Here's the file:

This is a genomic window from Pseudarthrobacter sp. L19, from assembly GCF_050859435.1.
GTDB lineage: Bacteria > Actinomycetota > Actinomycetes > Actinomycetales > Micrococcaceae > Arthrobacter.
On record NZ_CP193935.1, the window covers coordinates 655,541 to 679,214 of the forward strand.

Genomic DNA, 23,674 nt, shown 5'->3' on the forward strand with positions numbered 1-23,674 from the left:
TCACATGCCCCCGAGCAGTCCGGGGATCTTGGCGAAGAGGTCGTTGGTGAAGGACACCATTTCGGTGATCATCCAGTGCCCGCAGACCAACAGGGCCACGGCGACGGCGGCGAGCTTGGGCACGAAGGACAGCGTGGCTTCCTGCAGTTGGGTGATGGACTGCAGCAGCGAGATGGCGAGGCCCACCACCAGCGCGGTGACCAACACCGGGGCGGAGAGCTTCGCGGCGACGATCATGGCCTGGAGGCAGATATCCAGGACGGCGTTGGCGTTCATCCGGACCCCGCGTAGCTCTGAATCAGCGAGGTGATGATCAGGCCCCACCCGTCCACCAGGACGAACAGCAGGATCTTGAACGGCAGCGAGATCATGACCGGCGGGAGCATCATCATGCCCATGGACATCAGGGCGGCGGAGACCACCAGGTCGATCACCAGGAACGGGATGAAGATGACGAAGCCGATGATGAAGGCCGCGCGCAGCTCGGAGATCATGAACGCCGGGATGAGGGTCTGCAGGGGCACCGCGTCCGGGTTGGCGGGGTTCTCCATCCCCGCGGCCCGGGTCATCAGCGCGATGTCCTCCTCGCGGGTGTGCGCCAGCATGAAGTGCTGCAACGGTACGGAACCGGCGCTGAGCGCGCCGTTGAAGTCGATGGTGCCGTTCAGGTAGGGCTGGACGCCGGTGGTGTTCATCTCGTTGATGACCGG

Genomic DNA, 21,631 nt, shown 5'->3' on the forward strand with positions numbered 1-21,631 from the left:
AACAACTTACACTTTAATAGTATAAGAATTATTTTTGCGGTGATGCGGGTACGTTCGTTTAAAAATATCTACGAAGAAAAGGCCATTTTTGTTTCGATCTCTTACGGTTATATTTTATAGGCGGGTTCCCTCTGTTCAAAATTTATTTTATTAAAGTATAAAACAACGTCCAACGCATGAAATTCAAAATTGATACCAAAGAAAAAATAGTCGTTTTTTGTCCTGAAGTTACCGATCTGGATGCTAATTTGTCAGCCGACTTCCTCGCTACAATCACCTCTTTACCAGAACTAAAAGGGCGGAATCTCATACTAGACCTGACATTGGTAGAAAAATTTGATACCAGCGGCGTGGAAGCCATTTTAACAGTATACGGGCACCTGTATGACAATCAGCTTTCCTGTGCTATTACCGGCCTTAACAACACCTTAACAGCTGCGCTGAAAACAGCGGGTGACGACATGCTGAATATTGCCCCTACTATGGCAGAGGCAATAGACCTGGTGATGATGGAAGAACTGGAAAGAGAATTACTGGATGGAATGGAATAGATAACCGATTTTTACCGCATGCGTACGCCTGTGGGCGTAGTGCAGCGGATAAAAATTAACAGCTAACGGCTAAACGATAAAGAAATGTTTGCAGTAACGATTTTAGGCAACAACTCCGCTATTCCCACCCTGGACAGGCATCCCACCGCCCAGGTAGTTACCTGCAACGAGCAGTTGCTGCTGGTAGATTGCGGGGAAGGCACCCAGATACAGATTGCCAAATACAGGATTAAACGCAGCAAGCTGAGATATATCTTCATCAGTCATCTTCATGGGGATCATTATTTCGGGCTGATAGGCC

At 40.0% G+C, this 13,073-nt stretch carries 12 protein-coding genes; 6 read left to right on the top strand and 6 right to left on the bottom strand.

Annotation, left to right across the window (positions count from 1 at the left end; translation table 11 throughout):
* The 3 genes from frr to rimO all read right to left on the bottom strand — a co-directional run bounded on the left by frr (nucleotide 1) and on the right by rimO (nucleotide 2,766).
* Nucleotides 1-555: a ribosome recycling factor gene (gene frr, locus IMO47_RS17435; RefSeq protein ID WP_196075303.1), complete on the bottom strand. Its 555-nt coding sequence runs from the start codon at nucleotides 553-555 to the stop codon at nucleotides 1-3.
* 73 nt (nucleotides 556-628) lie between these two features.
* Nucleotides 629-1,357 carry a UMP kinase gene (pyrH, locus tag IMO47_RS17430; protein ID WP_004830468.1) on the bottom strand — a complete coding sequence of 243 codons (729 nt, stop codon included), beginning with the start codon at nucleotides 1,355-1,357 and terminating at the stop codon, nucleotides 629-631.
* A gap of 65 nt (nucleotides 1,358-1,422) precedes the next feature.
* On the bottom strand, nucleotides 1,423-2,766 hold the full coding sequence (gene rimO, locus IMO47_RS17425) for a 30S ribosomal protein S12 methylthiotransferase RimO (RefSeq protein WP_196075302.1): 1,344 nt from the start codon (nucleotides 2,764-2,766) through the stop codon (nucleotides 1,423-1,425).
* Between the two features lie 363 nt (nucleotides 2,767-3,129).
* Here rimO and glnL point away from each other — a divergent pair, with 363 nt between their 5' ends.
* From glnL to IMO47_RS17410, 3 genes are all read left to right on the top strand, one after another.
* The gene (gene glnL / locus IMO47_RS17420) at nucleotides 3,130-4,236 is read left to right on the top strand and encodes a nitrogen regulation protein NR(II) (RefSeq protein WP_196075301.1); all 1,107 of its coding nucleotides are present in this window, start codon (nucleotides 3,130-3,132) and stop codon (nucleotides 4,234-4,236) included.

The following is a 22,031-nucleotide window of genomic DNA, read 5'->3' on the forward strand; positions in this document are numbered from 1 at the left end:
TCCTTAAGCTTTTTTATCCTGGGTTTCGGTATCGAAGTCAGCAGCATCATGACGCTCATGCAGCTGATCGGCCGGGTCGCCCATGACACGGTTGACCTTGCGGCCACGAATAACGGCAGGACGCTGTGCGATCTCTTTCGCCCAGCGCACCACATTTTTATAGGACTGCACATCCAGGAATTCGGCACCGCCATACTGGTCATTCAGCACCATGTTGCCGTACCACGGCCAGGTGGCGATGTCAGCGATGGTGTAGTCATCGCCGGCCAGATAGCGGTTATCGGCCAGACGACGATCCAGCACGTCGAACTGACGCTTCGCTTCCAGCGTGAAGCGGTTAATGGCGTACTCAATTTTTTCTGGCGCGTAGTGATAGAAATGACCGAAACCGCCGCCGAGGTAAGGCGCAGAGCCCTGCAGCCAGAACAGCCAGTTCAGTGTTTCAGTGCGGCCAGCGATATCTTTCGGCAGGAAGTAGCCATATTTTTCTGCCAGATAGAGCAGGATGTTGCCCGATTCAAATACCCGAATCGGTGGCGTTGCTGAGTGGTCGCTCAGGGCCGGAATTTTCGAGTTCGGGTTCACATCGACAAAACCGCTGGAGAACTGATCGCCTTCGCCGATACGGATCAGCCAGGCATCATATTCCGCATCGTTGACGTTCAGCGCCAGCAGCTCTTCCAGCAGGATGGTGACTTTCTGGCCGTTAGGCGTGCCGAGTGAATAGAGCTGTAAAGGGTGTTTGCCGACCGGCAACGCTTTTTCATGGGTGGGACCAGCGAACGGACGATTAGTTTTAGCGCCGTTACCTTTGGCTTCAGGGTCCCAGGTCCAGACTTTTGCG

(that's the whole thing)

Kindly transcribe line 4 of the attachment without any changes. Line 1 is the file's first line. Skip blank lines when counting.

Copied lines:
Genomic DNA, 23,674 nt, shown 5'->3' on the forward strand with positions numbered 1-23,674 from the left: